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Resisting the change to user stories: a trip to Abilene
by John McAvoy, Tom Butler
International Journal of Information Systems and Change Management (IJISCM), Vol. 1, No. 1, 2006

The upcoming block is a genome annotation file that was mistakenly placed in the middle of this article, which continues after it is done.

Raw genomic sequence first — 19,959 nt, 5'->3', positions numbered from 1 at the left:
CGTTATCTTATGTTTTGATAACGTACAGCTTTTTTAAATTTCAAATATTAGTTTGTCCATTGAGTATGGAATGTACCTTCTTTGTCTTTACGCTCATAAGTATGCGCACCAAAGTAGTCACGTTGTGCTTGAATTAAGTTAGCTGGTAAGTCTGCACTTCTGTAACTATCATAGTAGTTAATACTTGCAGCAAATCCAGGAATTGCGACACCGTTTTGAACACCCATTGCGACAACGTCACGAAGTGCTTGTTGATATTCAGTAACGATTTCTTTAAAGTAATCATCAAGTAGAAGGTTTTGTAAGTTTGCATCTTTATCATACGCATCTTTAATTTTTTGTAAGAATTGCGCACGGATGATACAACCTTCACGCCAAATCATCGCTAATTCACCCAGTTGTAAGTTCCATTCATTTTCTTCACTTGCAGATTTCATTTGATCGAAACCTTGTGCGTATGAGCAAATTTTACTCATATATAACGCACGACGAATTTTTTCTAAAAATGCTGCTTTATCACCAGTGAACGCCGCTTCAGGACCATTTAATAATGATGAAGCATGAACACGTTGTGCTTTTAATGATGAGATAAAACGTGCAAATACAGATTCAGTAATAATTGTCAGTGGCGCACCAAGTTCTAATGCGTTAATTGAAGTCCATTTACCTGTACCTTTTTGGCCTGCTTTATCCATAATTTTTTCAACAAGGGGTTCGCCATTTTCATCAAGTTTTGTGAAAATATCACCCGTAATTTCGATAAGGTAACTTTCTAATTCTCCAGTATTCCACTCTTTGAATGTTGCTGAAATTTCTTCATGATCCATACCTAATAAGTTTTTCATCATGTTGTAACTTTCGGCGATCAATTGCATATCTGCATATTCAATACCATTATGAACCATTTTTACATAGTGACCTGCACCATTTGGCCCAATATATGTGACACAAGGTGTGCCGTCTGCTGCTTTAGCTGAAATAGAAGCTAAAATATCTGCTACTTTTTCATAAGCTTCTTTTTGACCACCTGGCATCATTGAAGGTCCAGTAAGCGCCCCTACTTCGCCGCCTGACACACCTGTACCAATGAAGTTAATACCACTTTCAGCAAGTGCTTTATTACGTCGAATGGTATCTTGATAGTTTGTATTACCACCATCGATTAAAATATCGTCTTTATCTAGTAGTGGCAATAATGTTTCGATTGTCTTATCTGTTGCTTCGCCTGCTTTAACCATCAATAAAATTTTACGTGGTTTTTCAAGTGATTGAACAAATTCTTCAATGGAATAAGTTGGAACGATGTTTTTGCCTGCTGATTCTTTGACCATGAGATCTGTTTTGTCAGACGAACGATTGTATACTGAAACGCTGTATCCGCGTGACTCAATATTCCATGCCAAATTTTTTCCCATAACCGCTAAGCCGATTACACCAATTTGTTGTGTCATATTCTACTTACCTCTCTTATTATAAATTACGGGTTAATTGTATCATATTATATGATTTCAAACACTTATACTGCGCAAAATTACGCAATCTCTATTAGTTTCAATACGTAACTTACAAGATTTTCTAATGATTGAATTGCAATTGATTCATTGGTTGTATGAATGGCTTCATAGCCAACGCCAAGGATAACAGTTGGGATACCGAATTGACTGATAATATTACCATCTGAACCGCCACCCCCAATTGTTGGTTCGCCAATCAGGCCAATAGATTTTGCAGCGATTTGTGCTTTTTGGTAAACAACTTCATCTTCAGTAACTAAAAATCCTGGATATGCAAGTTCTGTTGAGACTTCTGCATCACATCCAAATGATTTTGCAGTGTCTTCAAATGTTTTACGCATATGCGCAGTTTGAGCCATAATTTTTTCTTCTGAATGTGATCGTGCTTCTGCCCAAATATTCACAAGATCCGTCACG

Abstract: Agile software development projects embrace change, yet change is problematic in any software development project. Resistance to change is a common trait and software developers are not different than other organisational actors in this regard. The resistance to change is often inexplicable, even to those who are resisting. This paper describes a case study, which examines the changes to the IS development environment wrought by the introduction of a new software development methodology. One aspect of the new methodology involves the use of user stories in place of traditional requirements documentation. The findings of this longitudinal study illustrated that developers' commitment to the use of user stories diminished greatly, ranging from initial commitment to skepticism, to virtual abandonment. To explain the underlying reasons for the reduction in commitment, the authors used the theory of competing commitments. Competing commitments are typically subconscious forces that work against behaviours and actions that social actors were previously committed to. Further to the use of the competing commitment process, this paper's analysis of the software development project suggested the presence of the Abilene paradox influencing the diminishing commitment. Under the Abilene paradox, the actors themselves cannot adequately explain why the change is resisted. The use of competing commitments enabled the actors to discover themselves why the change is resisted.
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